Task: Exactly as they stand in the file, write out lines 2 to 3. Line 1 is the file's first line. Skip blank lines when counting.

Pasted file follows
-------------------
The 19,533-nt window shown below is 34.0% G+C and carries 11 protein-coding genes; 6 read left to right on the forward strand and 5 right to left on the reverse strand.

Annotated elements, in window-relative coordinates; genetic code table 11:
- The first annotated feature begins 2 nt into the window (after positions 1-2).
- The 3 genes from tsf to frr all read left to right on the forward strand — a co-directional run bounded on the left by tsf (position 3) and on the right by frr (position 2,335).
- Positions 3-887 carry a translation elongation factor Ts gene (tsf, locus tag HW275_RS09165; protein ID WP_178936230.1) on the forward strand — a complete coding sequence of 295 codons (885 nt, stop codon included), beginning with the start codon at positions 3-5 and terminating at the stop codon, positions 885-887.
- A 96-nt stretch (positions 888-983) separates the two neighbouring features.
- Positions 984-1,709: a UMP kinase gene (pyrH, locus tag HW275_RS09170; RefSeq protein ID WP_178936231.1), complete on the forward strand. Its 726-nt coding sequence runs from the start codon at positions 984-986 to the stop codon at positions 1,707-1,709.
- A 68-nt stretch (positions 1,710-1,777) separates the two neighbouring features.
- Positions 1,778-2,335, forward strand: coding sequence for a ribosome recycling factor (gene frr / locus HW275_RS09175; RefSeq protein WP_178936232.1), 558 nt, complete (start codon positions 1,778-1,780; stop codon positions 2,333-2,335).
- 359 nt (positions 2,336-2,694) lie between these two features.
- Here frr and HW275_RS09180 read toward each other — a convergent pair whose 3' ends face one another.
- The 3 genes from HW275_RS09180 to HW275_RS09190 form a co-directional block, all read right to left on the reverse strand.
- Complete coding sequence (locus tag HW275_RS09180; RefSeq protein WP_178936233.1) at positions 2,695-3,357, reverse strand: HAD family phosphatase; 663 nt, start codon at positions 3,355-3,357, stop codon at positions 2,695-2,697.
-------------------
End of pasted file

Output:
Annotated elements, in window-relative coordinates; genetic code table 11:
- The first annotated feature begins 2 nt into the window (after positions 1-2).